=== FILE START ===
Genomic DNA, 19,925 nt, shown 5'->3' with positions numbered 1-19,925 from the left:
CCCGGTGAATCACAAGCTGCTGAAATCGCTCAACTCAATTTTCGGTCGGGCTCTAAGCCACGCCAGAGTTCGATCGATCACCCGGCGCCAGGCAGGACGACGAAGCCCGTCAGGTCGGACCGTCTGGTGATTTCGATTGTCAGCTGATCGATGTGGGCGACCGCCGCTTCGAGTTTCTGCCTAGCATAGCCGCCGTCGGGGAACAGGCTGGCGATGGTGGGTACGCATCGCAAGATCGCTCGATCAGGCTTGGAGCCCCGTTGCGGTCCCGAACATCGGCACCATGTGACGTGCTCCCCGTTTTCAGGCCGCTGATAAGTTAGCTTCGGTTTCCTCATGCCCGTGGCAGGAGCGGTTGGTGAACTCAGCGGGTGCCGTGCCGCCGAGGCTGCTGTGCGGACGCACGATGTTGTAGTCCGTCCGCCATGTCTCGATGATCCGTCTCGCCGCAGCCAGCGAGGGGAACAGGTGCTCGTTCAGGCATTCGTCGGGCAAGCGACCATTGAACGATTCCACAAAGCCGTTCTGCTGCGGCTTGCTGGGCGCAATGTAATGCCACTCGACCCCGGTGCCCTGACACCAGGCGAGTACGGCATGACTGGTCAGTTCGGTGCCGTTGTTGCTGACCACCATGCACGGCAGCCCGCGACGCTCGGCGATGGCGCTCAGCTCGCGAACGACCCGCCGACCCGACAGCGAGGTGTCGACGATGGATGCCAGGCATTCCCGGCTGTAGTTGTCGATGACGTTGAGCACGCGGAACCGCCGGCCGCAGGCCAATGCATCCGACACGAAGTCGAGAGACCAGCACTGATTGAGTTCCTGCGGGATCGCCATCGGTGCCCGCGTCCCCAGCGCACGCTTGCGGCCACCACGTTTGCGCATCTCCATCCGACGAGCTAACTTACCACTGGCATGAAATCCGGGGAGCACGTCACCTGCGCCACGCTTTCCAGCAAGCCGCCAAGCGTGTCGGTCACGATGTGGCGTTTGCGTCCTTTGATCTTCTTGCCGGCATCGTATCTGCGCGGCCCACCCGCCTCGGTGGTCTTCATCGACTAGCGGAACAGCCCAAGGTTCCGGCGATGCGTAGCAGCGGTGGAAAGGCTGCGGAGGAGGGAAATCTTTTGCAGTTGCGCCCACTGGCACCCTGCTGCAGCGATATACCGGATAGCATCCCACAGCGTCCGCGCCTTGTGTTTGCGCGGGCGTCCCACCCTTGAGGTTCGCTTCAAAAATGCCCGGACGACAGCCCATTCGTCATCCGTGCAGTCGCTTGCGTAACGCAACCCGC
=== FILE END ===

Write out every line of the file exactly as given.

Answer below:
Genomic DNA, 19,925 nt, shown 5'->3' with positions numbered 1-19,925 from the left:
CCCGGTGAATCACAAGCTGCTGAAATCGCTCAACTCAATTTTCGGTCGGGCTCTAAGCCACGCCAGAGTTCGATCGATCACCCGGCGCCAGGCAGGACGACGAAGCCCGTCAGGTCGGACCGTCTGGTGATTTCGATTGTCAGCTGATCGATGTGGGCGACCGCCGCTTCGAGTTTCTGCCTAGCATAGCCGCCGTCGGGGAACAGGCTGGCGATGGTGGGTACGCATCGCAAGATCGCTCGATCAGGCTTGGAGCCCCGTTGCGGTCCCGAACATCGGCACCATGTGACGTGCTCCCCGTTTTCAGGCCGCTGATAAGTTAGCTTCGGTTTCCTCATGCCCGTGGCAGGAGCGGTTGGTGAACTCAGCGGGTGCCGTGCCGCCGAGGCTGCTGTGCGGACGCACGATGTTGTAGTCCGTCCGCCATGTCTCGATGATCCGTCTCGCCGCAGCCAGCGAGGGGAACAGGTGCTCGTTCAGGCATTCGTCGGGCAAGCGACCATTGAACGATTCCACAAAGCCGTTCTGCTGCGGCTTGCTGGGCGCAATGTAATGCCACTCGACCCCGGTGCCCTGACACCAGGCGAGTACGGCATGACTGGTCAGTTCGGTGCCGTTGTTGCTGACCACCATGCACGGCAGCCCGCGACGCTCGGCGATGGCGCTCAGCTCGCGAACGACCCGCCGACCCGACAGCGAGGTGTCGACGATGGATGCCAGGCATTCCCGGCTGTAGTTGTCGATGACGTTGAGCACGCGGAACCGCCGGCCGCAGGCCAATGCATCCGACACGAAGTCGAGAGACCAGCACTGATTGAGTTCCTGCGGGATCGCCATCGGTGCCCGCGTCCCCAGCGCACGCTTGCGGCCACCACGTTTGCGCATCTCCATCCGACGAGCTAACTTACCACTGGCATGAAATCCGGGGAGCACGTCACCTGCGCCACGCTTTCCAGCAAGCCGCCAAGCGTGTCGGTCACGATGTGGCGTTTGCGTCCTTTGATCTTCTTGCCGGCATCGTATCTGCGCGGCCCACCCGCCTCGGTGGTCTTCATCGACTAGCGGAACAGCCCAAGGTTCCGGCGATGCGTAGCAGCGGTGGAAAGGCTGCGGAGGAGGGAAATCTTTTGCAGTTGCGCCCACTGGCACCCTGCTGCAGCGATATACCGGATAGCATCCCACAGCGTCCGCGCCTTGTGTTTGCGCGGGCGTCCCACCCTTGAGGTTCGCTTCAAAAATGCCCGGACGACAGCCCATTCGTCATCCGTGCAGTCGCTTGCGTAACGCAACCCGC